Happy (World) Sexual Health Month, a month that, according to the New York State Department of Health celebrates “the ability to embrace and enjoy our sexuality throughout our lives…regardless of gender identity or expression, sexual orientation, or status.” What an evolved world we live in, that we can celebrate such an occasion, which we have officially been doing since 2010.
6 Goals of Sexual Health Month
- to educate people about safe sexual practices;
- to shed light on sexually transmitted infections and the importance of their treatment;
- to address sexual taboos, stigmas and myths;
- to encourage the use of contraceptives (and fertility awareness) to prevent unplanned pregnancies;
- to introduce people to LGBTQ+ community needs and rights;
- to focus on healthcare organizations, government officials and policy makers, who can make lasting investments in sexual health services.
A Glimpse Back: The Evolution of Sexual Health Awareness
Scrolling back through the years, however, it’s interesting to explore how we got here to begin with. When I got into the field of women’s health, it was 1980. A mere seven years earlier, in 1973, Roe v. Wade had passed a landmark Supreme Court ruling, which made abortion a right protected by the Constitution of the United States. Those were heady times, and women’s reproductive health was quickly on the rise to the forefront of the American psyche.
Suddenly we could talk about sex, contraception, abortion, sexually transmitted diseases, and all that had been swept under the rug for decades.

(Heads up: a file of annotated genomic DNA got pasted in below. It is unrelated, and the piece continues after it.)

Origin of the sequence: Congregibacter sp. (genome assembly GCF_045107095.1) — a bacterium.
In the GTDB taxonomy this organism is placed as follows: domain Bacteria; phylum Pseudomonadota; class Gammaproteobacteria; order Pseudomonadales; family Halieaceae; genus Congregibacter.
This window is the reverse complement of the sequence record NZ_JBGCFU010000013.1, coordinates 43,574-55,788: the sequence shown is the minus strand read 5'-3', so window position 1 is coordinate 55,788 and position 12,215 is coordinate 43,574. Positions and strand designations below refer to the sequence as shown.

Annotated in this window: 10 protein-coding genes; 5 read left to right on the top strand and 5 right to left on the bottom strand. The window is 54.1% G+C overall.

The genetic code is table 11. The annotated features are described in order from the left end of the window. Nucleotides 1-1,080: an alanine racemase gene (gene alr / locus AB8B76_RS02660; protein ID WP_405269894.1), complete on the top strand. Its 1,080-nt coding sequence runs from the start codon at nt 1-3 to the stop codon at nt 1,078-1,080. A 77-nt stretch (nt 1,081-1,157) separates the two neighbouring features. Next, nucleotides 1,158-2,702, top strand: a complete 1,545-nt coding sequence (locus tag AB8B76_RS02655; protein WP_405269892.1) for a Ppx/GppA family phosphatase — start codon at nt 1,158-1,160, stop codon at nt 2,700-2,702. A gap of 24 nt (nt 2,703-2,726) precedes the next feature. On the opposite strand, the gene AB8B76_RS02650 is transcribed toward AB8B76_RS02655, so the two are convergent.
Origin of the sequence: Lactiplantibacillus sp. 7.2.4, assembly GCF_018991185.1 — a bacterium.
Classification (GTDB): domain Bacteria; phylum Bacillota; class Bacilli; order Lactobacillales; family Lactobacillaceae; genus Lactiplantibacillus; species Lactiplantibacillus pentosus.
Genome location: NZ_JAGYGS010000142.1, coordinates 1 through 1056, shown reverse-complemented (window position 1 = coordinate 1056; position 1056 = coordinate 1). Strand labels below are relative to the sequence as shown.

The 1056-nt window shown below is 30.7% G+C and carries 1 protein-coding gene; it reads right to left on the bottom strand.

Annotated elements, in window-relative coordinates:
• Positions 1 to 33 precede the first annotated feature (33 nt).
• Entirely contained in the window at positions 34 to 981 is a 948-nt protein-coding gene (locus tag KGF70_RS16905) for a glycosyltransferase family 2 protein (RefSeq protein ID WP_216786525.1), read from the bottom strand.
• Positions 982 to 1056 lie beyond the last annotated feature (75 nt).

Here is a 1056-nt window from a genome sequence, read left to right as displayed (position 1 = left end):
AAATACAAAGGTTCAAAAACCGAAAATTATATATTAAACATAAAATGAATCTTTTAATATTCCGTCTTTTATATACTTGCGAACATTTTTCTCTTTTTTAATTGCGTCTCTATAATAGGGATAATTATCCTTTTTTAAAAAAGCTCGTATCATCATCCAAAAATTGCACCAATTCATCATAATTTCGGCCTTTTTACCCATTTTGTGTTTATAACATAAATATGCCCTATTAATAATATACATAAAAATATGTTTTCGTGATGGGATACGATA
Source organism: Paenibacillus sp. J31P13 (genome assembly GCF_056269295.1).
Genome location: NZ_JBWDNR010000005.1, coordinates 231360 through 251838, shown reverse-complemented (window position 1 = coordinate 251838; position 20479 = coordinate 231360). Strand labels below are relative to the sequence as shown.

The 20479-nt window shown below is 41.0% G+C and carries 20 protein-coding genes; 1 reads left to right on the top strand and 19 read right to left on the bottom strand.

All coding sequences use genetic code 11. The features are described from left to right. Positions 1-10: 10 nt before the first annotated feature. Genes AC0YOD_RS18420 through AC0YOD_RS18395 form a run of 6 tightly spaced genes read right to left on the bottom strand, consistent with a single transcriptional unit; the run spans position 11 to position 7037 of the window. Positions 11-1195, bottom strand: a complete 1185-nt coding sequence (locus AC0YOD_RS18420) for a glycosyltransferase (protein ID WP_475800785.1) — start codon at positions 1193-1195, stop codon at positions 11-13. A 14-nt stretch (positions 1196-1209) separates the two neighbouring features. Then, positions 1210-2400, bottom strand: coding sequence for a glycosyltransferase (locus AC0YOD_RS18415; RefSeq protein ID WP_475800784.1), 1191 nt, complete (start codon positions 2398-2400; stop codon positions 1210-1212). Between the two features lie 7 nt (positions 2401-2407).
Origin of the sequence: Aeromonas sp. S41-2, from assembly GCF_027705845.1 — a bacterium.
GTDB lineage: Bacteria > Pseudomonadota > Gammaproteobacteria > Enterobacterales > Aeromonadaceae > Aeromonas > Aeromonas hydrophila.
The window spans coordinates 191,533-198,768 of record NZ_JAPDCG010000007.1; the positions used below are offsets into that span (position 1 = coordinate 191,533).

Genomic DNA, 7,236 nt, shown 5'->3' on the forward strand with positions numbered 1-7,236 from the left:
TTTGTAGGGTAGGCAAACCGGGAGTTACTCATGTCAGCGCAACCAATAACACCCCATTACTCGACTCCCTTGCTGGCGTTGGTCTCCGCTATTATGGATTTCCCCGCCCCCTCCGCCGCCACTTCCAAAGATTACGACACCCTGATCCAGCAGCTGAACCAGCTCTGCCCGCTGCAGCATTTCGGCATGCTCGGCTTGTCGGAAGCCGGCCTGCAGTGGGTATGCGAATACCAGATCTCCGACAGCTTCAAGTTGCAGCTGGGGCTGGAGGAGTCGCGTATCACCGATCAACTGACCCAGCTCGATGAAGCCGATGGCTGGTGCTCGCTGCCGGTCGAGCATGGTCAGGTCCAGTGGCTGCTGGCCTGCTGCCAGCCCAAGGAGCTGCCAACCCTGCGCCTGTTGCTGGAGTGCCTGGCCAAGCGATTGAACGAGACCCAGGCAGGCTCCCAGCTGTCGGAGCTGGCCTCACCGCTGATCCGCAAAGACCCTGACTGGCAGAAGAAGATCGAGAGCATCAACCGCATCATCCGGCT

Life Magazine and Time Magazine, the most popular and widely read weekly publications in the country at the time, had already featured articles on “The Pill,” meaning birth control pills, during the late 1960’s. But a new spin was emerging, wherein women’s reproductive choices began to be connected with sexual freedom and a brand-new term was born – women’s liberation.
Women’s Lib! That’s what they called it and what a concept it was. For generations of women who, despite the best efforts of the original suffragettes and radical political feminists, were still largely expected to stay home, have babies (the number of which was limited only by luck or the rhythm method) and be passive participants in their own lives and futures, there was liberation.
Between the availability of inexpensive and non-invasive contraception, and the ability to terminate an unplanned pregnancy, women suddenly had choices, and they could make them independently, in the privacy of their doctor’s office. It was a brave new world, that exhilarated some but threatened others.
The 1990s: A Decade of Liberation and Exploration
In the 1990’s I worked as a sexual health and awareness counselor and educator with another traditionally disenfranchised group, adolescents and young adults. Aside from much needed puberty and menstrual physiology education, this was a group that had a lot of questions and concerns about sexual orientation.